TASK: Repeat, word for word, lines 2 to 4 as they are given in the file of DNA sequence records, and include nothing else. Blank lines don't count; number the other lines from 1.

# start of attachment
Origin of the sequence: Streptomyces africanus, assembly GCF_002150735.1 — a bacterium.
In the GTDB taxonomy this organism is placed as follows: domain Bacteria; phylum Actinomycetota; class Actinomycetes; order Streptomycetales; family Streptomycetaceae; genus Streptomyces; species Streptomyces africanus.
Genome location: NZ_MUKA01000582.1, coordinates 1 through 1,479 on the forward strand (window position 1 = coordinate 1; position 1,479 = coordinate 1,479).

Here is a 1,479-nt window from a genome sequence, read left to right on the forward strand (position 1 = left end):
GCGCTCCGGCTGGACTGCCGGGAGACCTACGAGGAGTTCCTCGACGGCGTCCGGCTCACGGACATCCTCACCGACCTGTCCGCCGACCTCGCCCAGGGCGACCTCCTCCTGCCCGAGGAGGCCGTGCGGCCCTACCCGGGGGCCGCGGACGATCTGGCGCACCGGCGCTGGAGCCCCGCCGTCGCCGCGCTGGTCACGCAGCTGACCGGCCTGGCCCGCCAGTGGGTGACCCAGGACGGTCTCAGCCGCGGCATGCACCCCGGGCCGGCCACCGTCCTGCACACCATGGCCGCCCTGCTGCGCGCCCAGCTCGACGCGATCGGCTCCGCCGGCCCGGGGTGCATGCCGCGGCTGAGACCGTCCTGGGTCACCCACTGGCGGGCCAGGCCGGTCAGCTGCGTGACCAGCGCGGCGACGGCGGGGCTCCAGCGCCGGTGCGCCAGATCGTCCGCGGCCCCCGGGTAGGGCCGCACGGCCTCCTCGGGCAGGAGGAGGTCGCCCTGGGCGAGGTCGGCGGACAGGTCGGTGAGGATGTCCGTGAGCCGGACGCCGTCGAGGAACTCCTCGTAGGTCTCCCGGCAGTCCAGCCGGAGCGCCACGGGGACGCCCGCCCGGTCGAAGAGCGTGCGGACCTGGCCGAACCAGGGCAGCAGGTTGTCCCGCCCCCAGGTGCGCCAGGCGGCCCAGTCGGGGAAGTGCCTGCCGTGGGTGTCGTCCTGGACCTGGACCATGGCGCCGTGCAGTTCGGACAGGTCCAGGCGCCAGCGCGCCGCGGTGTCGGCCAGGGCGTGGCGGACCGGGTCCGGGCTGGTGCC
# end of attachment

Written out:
In the GTDB taxonomy this organism is placed as follows: domain Bacteria; phylum Actinomycetota; class Actinomycetes; order Streptomycetales; family Streptomycetaceae; genus Streptomyces; species Streptomyces africanus.
Genome location: NZ_MUKA01000582.1, coordinates 1 through 1,479 on the forward strand (window position 1 = coordinate 1; position 1,479 = coordinate 1,479).

Here is a 1,479-nt window from a genome sequence, read left to right on the forward strand (position 1 = left end):